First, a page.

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Wilshamstead Registration and Early References

In 1672 Charles II issued a Declaration of Toleration for Protestants dissenting from the Church of England; this had the effect of some dissenting meeting houses registering with the Secretary of State. The Toleration Act of 1689 enshrined the right of protestants to dissent from the Church of England and, once again, encouraged meeting houses to register voluntarily with local quarter sessions and Anglican church. Registration provided protection against persecution, laying a duty of protection upon magistrates and so was popular with nonconformists. Most registrations were made with quarter sessions until the middle of the 18th century, presumably due to the mutual antagonism of nonconformists and established Church. However, from that point registration with the Church, via the local archdeaconry began to become the favoured method, because the archdeaconry Registrar would issue a licence at any time rather than during the days each quarter when the quarter sessions met.

Visitations by the Bishop of Lincoln to Bedfordshire in the early 18th century give some idea as to the number of nonconformists in each parish from returns made by the vicar or rector. Former County Archivist Patricia Bell has compiled returns from 1706 to 1720 for the Bedfordshire Historical Records Society (Volume 81, published 2002); information for Wilshamstead includes the following:

  • 1706: “It is about 7 miles in extent, and consists of about 60 families. Of these 14 or 15 are of Independents, and 1 Quakers. The Former have a Meeting house in the parish to which severall [sic] of the Dissenters in the neighbouring parishes do resort”.
  • 1709: “Families 80, Souls above 200. Of these 14 or 15 families are Independents. They meet every Sunday, and sometimes oftener.
  • 1712: “About 12 families Dissenters, Independents”.
  • 1717: “We have in our parish about seventy Families, of which are about seven or eight Families of dissenters, Independents I suppose … We have one Licensed meeting house in our parish of Independents, I suppose, who meet every Sunday, and sometimes on week days, but in what numbers I know not, because several of them come from the Neighbouring Parishes”.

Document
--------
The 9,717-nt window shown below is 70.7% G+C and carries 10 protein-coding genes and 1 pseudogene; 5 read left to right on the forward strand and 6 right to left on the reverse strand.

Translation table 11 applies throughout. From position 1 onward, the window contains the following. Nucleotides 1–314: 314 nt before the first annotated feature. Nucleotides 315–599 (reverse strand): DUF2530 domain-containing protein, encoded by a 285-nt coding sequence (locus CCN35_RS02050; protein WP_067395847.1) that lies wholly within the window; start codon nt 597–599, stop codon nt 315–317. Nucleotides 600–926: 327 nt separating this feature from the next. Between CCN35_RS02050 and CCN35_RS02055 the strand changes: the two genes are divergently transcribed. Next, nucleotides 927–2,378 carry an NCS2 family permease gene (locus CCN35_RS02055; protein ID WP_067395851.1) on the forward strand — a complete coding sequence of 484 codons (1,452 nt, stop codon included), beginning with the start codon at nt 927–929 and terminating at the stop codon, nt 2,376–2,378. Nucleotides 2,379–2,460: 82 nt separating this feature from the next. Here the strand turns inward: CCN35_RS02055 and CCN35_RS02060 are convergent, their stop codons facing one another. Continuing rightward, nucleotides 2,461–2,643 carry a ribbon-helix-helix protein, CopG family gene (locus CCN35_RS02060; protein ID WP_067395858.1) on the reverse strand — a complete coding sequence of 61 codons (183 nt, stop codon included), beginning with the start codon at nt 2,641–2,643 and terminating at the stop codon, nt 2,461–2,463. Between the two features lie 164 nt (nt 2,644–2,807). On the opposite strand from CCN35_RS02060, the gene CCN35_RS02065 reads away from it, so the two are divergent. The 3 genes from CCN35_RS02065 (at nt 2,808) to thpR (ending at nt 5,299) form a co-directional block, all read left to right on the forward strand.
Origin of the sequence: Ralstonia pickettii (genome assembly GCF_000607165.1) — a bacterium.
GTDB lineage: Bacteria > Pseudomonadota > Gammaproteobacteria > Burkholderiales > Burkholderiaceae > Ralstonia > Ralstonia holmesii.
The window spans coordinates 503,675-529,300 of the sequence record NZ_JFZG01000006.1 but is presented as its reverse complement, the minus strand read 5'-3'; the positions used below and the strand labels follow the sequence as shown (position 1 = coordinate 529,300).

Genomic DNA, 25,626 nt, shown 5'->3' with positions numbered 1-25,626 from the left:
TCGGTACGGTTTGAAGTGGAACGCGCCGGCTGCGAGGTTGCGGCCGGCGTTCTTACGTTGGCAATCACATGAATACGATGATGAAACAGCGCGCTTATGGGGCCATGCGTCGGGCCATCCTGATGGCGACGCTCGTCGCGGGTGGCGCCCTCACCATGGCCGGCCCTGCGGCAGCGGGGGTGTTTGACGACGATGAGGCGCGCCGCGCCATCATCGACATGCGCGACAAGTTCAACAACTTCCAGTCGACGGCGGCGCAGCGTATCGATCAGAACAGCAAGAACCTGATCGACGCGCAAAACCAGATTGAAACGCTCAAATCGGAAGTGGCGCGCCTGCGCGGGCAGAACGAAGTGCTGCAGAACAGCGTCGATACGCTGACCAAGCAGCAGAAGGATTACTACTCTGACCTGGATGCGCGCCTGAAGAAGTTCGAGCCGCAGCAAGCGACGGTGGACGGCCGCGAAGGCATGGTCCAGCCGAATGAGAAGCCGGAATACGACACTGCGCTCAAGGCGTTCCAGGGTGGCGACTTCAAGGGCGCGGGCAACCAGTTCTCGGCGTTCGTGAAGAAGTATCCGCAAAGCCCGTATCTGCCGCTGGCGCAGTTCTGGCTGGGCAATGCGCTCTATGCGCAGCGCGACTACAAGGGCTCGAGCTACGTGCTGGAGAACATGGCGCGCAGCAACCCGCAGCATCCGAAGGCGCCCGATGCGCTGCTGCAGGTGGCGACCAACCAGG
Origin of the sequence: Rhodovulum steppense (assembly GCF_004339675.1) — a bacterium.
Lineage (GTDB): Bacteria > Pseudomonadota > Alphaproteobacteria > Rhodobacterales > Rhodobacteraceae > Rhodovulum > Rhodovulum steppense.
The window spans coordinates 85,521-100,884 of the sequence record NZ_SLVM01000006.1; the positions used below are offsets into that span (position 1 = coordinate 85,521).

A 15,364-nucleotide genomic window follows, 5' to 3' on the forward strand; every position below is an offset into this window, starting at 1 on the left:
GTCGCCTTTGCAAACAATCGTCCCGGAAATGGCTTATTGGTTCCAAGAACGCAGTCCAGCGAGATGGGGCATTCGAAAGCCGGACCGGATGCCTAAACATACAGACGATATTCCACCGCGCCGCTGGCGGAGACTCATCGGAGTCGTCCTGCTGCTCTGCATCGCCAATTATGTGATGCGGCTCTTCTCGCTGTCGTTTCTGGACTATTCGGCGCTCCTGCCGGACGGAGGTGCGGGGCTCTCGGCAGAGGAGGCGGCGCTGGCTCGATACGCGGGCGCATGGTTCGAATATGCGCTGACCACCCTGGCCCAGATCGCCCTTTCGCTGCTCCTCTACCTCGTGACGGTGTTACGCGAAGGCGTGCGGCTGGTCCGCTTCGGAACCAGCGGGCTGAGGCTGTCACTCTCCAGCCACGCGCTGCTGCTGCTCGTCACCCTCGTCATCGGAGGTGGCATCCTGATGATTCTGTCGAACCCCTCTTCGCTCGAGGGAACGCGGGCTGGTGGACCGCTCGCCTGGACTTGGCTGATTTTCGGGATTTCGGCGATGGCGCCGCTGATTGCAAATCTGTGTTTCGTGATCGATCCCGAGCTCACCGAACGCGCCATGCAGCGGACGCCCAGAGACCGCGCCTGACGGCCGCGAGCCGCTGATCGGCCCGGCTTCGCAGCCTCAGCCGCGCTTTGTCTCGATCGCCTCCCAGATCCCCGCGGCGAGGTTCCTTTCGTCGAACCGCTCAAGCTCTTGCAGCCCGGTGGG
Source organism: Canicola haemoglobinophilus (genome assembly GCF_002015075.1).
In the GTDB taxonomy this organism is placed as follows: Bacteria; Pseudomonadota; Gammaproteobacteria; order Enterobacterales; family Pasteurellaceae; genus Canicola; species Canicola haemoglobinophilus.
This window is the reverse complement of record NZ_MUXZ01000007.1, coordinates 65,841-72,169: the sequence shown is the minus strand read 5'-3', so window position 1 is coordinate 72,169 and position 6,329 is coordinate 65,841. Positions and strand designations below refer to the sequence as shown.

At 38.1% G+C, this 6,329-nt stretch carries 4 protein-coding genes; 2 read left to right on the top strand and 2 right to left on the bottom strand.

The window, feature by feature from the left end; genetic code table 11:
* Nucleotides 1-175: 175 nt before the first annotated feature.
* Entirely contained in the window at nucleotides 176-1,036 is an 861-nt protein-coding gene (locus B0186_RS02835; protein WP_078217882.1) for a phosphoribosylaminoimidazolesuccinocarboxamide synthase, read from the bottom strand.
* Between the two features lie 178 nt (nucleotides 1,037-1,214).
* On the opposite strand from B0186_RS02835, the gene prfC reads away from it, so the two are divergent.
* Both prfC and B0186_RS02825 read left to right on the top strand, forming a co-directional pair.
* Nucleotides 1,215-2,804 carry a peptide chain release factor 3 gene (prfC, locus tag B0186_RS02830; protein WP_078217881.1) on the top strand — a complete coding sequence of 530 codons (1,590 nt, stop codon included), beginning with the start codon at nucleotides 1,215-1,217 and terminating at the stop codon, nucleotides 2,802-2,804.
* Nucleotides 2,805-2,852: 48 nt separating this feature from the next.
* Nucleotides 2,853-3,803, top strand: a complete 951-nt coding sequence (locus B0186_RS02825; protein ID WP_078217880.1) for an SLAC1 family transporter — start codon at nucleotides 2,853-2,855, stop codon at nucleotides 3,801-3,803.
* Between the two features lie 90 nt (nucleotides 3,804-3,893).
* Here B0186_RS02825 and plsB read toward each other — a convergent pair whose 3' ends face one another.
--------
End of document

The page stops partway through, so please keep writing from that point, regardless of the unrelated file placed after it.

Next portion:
• 1720: “There may be in our parish fourscore Families and upwards, nine or ten of which are dissenters, and are Independents as I suppose … There is one Licensed meeting-house in our parish of Independents who meet every Sunday and on some week days”.

Bedfordshire & Luton Archives & Records Service has a reasonable number of registrations of nonconformist meeting houses in both the Quarter Sessions and Archdeaconry of Bedford archives. Registration continued through the 19th century even though persecution faded away - this was because registered buildings were allowed to claim exemption from parish poor rates, were exempt from control by the Charity Commission and were allowed to be licensed to carry out marriages. These things meant that registration became almost compulsory in practice for well established nonconformist meetings. This is fortunate for the local historian because sometimes the only surviving references to a nonconformist meeting occur as registrations. One drawback with the registrations are that they do not usually inform the reader of the particular type of denomination involved, though sometimes it is possible to infer it from other evidence.

Edwin Welch researched the history of registrations in Bedfordshire for Bedfordshire Historical Records Society Volume 75 Bedfordshire Chapels and Meeting Houses [published in 1996] and found the following for Wilshamstead:

  • 1798: the house of Jabez Paine was registered by Paine himself and Thomas Liles [ABN1/1; ABN2/89];
  • 1807: the house of Henry Peacock [ABN1/1];
  • 1807: the house of William Armstrong [ABN1/1];
  • 1810: a meeting house [ABN1/1];
  • 1849: a house in the occupation of Thomas Bridges junior was registered by Bridges himself and Henry Goss [ABN1/2; ABN2/412].

It is interesting to note that the independent meeting house noted in the episcopal visitations of 1717 and 1720 above, has no surviving registration document.